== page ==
April Lin 林森: (Tending) (to) (Ta)
Price: £Free Event
Exhibition dates: 3 Jul — 4 Sep 2021
Opening event: Saturday 3 July, 2-6pm – RSVP required
Obsidian Coast is excited to present artist and filmmaker April Lin’s new film (Tending) (to) (Ta), exhibited as OC’s artist moving image commission.
Lin describes the project as an exchange of internal letters between two beings imagining one another across parallel realms. Communicating to an envisioned other who exists as a possibility beyond their self-perceived boundaries of reality, these two beings meet in a shared world of imagination.
The film grounds itself in tā, the monosyllabic sound which in Mandarin Chinese encompasses all third person pronouns: 他 (third person male), 她 (third person female), and 它 (more-than-human lifeforms and objects). As these multiple genders are all pronounced ‘tā’, the word ‘ta’ has in recent years been reconfigured and adopted as a gender neutral pronoun in colloquial contexts in Mainland China, in both queer spaces and beyond.
Extending the potentials of tā, (Tending) (to) (Ta) imagines an alternate world in which the potentialities of rethinking identity have long since been expanded. In the exchange between these two protagonists reaching for the unknown, our contemporary reality – where life is inescapably racialised, gendered and classes – collides with another realm. Here the links between identity, power and the body have been resown such that wholly new levels of subjectivity now flourish.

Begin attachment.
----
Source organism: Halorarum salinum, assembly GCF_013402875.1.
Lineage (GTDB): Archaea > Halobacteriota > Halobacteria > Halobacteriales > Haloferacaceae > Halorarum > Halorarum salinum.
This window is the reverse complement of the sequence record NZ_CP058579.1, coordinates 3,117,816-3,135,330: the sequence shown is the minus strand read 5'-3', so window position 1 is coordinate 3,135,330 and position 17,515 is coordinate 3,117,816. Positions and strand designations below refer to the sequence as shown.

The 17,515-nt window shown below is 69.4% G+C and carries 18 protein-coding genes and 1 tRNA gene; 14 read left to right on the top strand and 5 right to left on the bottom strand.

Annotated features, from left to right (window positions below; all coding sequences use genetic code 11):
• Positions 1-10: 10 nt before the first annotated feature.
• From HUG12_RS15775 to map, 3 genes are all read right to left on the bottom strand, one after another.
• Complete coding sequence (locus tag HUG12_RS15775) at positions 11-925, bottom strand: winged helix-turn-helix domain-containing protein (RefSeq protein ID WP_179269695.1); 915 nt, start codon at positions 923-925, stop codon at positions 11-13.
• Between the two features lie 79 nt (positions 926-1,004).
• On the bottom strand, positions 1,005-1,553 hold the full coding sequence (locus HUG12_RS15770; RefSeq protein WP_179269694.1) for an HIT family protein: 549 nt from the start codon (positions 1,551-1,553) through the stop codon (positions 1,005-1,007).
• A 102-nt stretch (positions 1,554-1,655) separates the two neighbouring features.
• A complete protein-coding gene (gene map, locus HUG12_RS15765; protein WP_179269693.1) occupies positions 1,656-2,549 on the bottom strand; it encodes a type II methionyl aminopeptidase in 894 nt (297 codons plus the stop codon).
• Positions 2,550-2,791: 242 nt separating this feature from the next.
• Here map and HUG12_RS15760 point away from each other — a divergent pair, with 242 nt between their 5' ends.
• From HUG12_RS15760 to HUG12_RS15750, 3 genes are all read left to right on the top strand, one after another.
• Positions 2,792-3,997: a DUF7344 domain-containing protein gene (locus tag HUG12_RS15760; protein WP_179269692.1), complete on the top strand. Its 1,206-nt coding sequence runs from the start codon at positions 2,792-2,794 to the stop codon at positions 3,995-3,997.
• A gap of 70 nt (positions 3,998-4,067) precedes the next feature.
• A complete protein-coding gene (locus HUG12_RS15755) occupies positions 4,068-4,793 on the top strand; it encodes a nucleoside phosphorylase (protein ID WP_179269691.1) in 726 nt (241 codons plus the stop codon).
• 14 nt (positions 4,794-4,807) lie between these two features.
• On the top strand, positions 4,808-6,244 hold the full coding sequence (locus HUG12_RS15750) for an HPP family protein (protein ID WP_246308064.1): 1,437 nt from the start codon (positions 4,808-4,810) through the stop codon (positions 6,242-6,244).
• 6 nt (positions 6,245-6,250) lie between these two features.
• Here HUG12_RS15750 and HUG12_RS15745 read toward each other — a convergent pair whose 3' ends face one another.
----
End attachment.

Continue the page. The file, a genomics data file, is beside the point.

(Tending) (to) (Ta) asks where the boundaries of our understanding and imagination are drawn, how to reach beyond them, and what unforeseen modes of governing and policing might wait for us, if we were to leap across to the other side.
April Lin 林森 (b. 1996, Stockholm — they/them) is an artist-filmmaker investigating image-making as a site for the construction, sustenance, and dissemination of co-existent yet conflicting truths. They dream & explore & critique & fret & catastrophise & imagine & play with the potentials that the moving image holds — for a collective remembering of forgotten pasts, for a critical examining of normalised presents, and for a visualising of freer futures as, of course, imagined from the periphery.
April Lin 林森 uses video as a self-reflexive and cathartic tool, interweaving strands of auto-biography, world-building, documentary, performance, and the post-Internet, topped off with an inevitable garnish consisting of the other matters dialoguing with their brain and heart during the making process of each piece. Uniting their genre-fluid body of work is a commitment to centring oppressed knowledges, building an ethics of collaboration around reciprocal care, and exploring the linkages between history, memory, and interpersonal and structural trauma.